W3C home > Mailing lists > Public > public-xmlhypermedia@w3.org > June 2013

RE: The Web as an Application

From: Rushforth, Peter <Peter.Rushforth@NRCan-RNCan.gc.ca>
Date: Thu, 6 Jun 2013 18:13:42 +0000
To: David Lee <David.Lee@marklogic.com>
CC: "public-xmlhypermedia@w3.org" <public-xmlhypermedia@w3.org>
Message-ID: <1CD55F04538DEA4F85F3ADF7745464AF24A0A170@S-BSC-MBX1.nrn.nrcan.gc.ca>
David,

> 
> Good point I forgot that base was for xlink not external entities.
> Still this model suggests that hypermedia should be at the 
> same level as xlink in terms of specifications.

Well that depends on how you interpret it.  By my interpretation, 
links are so important that they need to be available to other XML
application, for the identical reason that xml:base is so designed,
and in the identical manner.

I think TimBL agrees with the importance of links, somehow.  I am reading his 
book "Weaving The Web" now, and although I don't have it at hand,
he says effectively that everything can be thought of in terms of
its linkages to other things.

XML is designed around relationships between things, by virtue of the
nesting of elements and attributes.  This is invariant across XML.

I argue that links between documents are as fundamental as nesting
of elements and attributes, and so merit a place in the xml namespace 
i.e. invariant across all xml.  That would have included MicroXML too, 
had they not ditched the xml: namespace, too.  Too bad for them, I think.

> 
> ( argue why xlink is not in core XML ?)

Bad design choice.  But a lucky one, since xlink is so complicated it
doesn't get used.

> 
> Furthermore I suggest for practical purposes the different is 
> moot.  I have extrmely confidence ANYONE can get more stuff 
> added to core XML unless it is shown to have high adoption, 
> Which is a chicken and egg problem ... But it is still reality.

Yes, rough consensus and running code should rule the day.

I would love to see an XML parser modified to support xml:href et al.,
I wonder if it could be easily done with SAX, say.  And what benefit
it might confer on applications that used it.   


> 
> I suggest for practical reasons if we want to make progress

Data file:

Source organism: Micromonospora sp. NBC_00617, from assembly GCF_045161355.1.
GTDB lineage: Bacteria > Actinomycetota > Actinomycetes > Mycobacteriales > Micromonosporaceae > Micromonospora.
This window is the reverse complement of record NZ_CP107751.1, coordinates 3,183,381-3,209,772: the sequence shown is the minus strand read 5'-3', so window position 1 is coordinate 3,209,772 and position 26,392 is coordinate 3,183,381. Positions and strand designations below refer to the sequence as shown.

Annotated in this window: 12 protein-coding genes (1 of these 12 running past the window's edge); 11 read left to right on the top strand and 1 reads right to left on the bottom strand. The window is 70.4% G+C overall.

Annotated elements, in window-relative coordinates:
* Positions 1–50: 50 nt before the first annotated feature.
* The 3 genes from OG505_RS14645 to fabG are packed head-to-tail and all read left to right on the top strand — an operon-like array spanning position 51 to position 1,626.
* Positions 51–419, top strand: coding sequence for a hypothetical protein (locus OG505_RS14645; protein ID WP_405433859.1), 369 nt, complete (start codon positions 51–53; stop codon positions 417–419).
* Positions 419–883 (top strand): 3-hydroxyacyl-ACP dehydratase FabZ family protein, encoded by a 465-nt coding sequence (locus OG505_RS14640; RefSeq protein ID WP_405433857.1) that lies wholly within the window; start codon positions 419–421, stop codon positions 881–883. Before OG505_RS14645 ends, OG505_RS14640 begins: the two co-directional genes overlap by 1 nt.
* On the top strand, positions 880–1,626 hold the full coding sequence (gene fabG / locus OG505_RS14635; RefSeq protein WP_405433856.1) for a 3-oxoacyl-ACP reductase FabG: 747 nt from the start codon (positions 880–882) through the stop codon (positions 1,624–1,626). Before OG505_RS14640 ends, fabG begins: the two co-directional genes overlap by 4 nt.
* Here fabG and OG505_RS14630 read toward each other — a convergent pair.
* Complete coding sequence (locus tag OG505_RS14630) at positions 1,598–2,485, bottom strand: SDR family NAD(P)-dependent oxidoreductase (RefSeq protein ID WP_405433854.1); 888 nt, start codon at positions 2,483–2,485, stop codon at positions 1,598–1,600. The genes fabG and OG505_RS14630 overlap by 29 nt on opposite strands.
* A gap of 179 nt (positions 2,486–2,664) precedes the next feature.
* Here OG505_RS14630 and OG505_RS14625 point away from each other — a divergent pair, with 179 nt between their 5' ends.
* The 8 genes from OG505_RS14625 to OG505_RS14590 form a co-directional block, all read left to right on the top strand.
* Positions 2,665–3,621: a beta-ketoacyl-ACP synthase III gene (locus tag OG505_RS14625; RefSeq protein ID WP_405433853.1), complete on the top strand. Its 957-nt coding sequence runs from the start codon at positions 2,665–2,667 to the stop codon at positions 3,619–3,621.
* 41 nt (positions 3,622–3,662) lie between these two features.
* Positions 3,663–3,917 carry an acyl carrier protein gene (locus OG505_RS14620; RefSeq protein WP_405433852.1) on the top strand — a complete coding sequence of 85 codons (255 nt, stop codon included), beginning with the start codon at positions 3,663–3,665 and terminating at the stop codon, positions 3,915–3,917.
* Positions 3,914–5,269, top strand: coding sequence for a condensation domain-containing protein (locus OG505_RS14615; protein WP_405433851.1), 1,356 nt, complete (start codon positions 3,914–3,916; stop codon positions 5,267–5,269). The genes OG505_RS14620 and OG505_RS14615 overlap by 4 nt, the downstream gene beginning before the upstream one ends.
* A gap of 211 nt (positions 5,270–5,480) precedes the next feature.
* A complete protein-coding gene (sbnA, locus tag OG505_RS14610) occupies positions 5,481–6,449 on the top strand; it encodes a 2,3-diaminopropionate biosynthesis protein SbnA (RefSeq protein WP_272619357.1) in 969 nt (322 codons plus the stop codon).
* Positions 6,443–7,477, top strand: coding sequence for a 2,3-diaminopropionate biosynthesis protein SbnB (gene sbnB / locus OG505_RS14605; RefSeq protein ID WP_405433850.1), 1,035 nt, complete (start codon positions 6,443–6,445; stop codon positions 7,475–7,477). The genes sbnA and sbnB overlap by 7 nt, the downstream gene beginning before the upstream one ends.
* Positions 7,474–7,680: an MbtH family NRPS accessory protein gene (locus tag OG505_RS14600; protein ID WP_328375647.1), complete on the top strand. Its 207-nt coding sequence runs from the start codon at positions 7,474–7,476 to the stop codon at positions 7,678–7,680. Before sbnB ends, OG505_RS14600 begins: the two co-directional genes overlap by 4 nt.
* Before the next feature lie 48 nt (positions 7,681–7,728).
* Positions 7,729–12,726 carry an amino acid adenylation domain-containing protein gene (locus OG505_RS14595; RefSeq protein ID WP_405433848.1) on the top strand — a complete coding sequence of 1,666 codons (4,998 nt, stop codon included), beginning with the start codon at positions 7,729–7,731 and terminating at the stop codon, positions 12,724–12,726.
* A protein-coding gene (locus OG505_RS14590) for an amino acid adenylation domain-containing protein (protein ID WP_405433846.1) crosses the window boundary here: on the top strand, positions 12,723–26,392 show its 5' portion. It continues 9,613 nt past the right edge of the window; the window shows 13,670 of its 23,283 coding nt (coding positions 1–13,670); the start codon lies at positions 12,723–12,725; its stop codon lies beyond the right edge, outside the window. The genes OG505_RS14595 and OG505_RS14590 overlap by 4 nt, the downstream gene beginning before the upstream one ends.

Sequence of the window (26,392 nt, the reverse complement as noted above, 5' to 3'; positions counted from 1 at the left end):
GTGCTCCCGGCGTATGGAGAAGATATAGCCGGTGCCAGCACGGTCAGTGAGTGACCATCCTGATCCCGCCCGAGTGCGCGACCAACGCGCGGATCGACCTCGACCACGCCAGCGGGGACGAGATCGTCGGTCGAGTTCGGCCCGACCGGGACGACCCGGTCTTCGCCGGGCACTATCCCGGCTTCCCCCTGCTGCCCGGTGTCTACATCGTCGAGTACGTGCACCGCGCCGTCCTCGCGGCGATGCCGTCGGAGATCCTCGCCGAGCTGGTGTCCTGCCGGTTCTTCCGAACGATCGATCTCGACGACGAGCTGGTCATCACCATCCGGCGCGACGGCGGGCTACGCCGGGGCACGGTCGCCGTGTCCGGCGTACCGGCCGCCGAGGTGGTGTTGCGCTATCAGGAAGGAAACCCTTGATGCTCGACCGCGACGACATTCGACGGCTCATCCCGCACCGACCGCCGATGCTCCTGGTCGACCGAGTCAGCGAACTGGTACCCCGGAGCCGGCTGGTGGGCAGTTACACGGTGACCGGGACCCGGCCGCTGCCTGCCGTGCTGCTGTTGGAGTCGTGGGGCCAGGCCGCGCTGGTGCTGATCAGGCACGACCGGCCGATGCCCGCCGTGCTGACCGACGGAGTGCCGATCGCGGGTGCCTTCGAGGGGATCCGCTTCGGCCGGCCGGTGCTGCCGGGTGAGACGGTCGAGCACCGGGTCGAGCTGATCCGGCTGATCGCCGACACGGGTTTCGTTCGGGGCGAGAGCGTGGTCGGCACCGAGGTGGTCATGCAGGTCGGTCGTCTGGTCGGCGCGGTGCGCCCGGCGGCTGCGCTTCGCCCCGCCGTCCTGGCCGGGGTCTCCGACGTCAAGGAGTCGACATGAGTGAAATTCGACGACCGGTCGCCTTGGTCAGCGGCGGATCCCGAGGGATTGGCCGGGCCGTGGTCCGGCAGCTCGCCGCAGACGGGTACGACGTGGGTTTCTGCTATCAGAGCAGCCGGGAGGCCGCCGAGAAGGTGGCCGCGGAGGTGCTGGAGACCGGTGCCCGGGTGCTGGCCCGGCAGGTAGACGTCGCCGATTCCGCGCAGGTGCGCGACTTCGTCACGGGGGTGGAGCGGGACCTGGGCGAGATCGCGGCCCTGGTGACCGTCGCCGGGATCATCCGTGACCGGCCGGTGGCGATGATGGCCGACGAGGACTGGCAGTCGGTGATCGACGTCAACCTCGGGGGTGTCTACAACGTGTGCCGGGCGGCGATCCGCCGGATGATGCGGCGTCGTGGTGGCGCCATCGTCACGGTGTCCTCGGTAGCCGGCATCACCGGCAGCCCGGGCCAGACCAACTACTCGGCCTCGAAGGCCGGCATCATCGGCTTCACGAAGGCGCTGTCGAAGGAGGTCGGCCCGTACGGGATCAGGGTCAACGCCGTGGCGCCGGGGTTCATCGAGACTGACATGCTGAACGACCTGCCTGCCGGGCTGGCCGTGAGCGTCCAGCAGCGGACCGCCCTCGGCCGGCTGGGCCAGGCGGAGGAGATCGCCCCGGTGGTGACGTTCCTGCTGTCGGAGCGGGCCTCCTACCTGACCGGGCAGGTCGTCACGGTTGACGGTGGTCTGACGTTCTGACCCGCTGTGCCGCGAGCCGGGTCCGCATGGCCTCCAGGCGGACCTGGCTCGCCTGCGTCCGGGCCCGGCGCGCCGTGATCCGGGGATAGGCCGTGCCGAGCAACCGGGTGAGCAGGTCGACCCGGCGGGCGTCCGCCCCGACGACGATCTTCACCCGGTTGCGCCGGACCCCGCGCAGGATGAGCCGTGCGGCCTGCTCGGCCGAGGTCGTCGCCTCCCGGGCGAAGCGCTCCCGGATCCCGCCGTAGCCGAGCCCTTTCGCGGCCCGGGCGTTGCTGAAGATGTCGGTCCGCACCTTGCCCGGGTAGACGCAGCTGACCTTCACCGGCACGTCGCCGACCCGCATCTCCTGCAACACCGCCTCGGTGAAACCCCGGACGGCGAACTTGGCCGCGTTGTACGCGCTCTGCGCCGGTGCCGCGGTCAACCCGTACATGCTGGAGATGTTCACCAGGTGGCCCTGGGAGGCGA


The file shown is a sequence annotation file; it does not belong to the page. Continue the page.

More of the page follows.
> we examine xlink and determine why exactly it fails to meet 
> the needs of hypermedia, and if so propose a Change or 
> replacement to that.

I have Erik Wilde and David Lowe's book on XLink and shall pull some info out of there.

Possibly we should devote a wiki page or two to this topic too.

Cheers,
Peter

ps having enormous difficulties with Outlook today, so may not respond again for
a while...


> 
> 
> 
> Sent from my iPad (excuse the terseness) David A Lee 
> dlee@marklogic.com
> 812-630-7622
> 
> 
> On Jun 6, 2013, at 12:59 PM, "Rushforth, Peter" 
> <Peter.Rushforth@NRCan-RNCan.gc.ca> wrote:
> 
> > David,
> > 
> >> Only one of these (xml:base) is even close to language 
> >> oriented.   and xml:base is *only* there to serve the problem 
> >> which was generated by allowing external parsed entities.   
> >> xml:base doesnt let you link to anything ... it is only 
> >> informational about where parts of a XML docuement may have 
> >> come from that were not where you originally asked for it.   
> > 
> > To quote from [1]: 
> > 
> > "This document describes a mechanism for 
> > providing base URI services to XLink, but as a modular 
> > specification so that other XML applications benefiting 
> > from additional control over relative URIs but not built upon 
> > XLink can also make use of it."
> > [1] http://www.w3.org/TR/xmlbase/
> > 
> >> It has nothing at all to do with the application layer.
> > 
> > Not true.  See above reference to "other XML applications". 
> > 
> > And the spirit of pipe and filter seems to me reflected in that
> > statement.  And many applications could benefit from 'control
> > over relative URIs', although the important fact is URI, 
> > relative or absolute.  
> > 
> > Cheers,
> > Peter
> 
Received on Thursday, 6 June 2013 18:14:11 UTC

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